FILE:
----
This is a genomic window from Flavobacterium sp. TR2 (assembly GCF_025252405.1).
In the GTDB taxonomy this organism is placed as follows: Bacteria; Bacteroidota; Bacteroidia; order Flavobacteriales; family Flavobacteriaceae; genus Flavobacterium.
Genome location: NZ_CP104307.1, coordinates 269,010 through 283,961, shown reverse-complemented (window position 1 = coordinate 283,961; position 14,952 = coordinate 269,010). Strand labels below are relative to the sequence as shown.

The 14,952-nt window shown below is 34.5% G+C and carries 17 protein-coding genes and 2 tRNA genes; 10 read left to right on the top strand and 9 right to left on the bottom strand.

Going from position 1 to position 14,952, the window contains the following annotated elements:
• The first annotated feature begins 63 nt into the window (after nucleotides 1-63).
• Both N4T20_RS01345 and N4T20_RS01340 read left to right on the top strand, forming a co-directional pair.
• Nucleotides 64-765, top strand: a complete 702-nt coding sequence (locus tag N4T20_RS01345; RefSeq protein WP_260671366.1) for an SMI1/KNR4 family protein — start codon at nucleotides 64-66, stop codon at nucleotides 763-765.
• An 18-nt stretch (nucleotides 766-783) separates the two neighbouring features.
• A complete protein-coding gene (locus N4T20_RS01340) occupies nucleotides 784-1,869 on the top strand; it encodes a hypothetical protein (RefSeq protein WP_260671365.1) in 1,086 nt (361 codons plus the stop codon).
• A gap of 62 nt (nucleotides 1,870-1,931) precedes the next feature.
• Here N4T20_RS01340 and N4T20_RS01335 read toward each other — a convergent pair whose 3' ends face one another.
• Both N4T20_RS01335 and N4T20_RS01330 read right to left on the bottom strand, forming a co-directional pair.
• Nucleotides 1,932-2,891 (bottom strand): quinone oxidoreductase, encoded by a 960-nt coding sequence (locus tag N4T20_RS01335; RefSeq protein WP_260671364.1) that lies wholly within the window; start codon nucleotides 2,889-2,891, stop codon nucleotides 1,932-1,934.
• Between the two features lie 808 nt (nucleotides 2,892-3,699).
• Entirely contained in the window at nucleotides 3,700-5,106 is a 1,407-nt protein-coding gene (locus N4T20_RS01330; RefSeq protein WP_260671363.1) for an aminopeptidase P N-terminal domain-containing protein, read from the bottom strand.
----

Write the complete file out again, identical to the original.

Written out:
This is a genomic window from Flavobacterium sp. TR2 (assembly GCF_025252405.1).
In the GTDB taxonomy this organism is placed as follows: Bacteria; Bacteroidota; Bacteroidia; order Flavobacteriales; family Flavobacteriaceae; genus Flavobacterium.
Genome location: NZ_CP104307.1, coordinates 269,010 through 283,961, shown reverse-complemented (window position 1 = coordinate 283,961; position 14,952 = coordinate 269,010). Strand labels below are relative to the sequence as shown.

The 14,952-nt window shown below is 34.5% G+C and carries 17 protein-coding genes and 2 tRNA genes; 10 read left to right on the top strand and 9 right to left on the bottom strand.

Going from position 1 to position 14,952, the window contains the following annotated elements:
• The first annotated feature begins 63 nt into the window (after nucleotides 1-63).
• Both N4T20_RS01345 and N4T20_RS01340 read left to right on the top strand, forming a co-directional pair.
• Nucleotides 64-765, top strand: a complete 702-nt coding sequence (locus tag N4T20_RS01345; RefSeq protein WP_260671366.1) for an SMI1/KNR4 family protein — start codon at nucleotides 64-66, stop codon at nucleotides 763-765.
• An 18-nt stretch (nucleotides 766-783) separates the two neighbouring features.
• A complete protein-coding gene (locus N4T20_RS01340) occupies nucleotides 784-1,869 on the top strand; it encodes a hypothetical protein (RefSeq protein WP_260671365.1) in 1,086 nt (361 codons plus the stop codon).
• A gap of 62 nt (nucleotides 1,870-1,931) precedes the next feature.
• Here N4T20_RS01340 and N4T20_RS01335 read toward each other — a convergent pair whose 3' ends face one another.
• Both N4T20_RS01335 and N4T20_RS01330 read right to left on the bottom strand, forming a co-directional pair.
• Nucleotides 1,932-2,891 (bottom strand): quinone oxidoreductase, encoded by a 960-nt coding sequence (locus tag N4T20_RS01335; RefSeq protein WP_260671364.1) that lies wholly within the window; start codon nucleotides 2,889-2,891, stop codon nucleotides 1,932-1,934.
• Between the two features lie 808 nt (nucleotides 2,892-3,699).
• Entirely contained in the window at nucleotides 3,700-5,106 is a 1,407-nt protein-coding gene (locus N4T20_RS01330; RefSeq protein WP_260671363.1) for an aminopeptidase P N-terminal domain-containing protein, read from the bottom strand.